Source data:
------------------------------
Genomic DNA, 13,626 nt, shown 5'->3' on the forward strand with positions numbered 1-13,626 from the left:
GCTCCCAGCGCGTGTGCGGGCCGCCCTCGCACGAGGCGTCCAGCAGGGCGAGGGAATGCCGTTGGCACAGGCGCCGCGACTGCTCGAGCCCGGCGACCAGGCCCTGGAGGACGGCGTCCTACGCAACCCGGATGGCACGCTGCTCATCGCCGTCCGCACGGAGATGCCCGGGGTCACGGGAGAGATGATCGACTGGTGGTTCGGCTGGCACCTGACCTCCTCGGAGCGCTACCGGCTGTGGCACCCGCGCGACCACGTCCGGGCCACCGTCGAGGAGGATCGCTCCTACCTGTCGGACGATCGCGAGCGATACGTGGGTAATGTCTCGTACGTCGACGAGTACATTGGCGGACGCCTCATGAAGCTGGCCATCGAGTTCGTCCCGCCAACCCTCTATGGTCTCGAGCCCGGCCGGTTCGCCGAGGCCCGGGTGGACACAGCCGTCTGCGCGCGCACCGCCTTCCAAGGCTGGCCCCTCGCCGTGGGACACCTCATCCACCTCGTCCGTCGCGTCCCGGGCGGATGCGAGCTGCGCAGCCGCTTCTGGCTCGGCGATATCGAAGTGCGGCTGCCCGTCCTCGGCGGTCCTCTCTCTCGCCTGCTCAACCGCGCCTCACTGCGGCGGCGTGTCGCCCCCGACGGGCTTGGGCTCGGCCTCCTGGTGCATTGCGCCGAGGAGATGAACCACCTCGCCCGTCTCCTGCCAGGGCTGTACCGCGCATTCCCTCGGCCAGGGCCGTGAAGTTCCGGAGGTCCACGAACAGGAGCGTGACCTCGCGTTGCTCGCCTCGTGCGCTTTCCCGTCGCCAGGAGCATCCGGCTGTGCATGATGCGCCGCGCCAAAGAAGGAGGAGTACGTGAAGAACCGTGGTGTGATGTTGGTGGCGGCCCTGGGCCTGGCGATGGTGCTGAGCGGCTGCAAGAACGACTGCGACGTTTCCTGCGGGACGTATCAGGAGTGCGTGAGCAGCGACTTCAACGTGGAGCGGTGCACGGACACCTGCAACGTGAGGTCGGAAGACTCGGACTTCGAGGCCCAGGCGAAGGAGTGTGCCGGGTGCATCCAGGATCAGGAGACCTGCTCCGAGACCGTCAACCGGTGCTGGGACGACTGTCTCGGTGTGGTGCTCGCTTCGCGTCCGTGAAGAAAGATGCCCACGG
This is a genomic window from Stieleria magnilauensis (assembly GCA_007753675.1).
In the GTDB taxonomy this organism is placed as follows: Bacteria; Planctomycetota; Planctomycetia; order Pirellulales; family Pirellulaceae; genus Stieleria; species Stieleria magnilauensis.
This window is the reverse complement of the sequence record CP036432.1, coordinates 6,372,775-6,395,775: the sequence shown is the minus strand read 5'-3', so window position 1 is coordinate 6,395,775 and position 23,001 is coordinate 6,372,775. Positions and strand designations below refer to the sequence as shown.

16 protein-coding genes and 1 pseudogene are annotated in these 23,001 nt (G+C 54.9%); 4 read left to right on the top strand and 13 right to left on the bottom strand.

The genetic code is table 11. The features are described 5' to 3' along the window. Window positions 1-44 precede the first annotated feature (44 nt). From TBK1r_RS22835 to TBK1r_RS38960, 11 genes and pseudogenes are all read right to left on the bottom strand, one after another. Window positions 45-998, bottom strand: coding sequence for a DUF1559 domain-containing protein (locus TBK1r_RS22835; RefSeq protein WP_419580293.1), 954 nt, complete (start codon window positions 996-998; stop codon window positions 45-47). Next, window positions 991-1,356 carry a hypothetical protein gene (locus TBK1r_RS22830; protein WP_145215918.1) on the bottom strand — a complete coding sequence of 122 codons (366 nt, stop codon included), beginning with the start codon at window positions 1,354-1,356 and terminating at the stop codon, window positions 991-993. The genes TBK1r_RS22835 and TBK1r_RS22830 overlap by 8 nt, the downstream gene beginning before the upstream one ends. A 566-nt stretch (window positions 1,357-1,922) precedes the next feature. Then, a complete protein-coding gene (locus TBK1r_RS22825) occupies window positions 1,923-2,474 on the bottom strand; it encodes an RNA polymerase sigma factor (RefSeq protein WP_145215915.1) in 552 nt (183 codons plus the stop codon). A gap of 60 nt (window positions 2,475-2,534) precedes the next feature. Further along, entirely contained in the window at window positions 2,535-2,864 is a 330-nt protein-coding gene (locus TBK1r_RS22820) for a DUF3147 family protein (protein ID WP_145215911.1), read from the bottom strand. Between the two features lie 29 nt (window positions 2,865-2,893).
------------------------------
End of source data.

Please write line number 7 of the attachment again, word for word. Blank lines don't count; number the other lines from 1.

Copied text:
The genetic code is table 11. The features are described 5' to 3' along the window. Window positions 1-44 precede the first annotated feature (44 nt). From TBK1r_RS22835 to TBK1r_RS38960, 11 genes and pseudogenes are all read right to left on the bottom strand, one after another. Window positions 45-998, bottom strand: coding sequence for a DUF1559 domain-containing protein (locus TBK1r_RS22835; RefSeq protein WP_419580293.1), 954 nt, complete (start codon window positions 996-998; stop codon window positions 45-47). Next, window positions 991-1,356 carry a hypothetical protein gene (locus TBK1r_RS22830; protein WP_145215918.1) on the bottom strand — a complete coding sequence of 122 codons (366 nt, stop codon included), beginning with the start codon at window positions 1,354-1,356 and terminating at the stop codon, window positions 991-993. The genes TBK1r_RS22835 and TBK1r_RS22830 overlap by 8 nt, the downstream gene beginning before the upstream one ends. A 566-nt stretch (window positions 1,357-1,922) precedes the next feature. Then, a complete protein-coding gene (locus TBK1r_RS22825) occupies window positions 1,923-2,474 on the bottom strand; it encodes an RNA polymerase sigma factor (RefSeq protein WP_145215915.1) in 552 nt (183 codons plus the stop codon). A gap of 60 nt (window positions 2,475-2,534) precedes the next feature. Further along, entirely contained in the window at window positions 2,535-2,864 is a 330-nt protein-coding gene (locus TBK1r_RS22820) for a DUF3147 family protein (protein ID WP_145215911.1), read from the bottom strand. Between the two features lie 29 nt (window positions 2,865-2,893).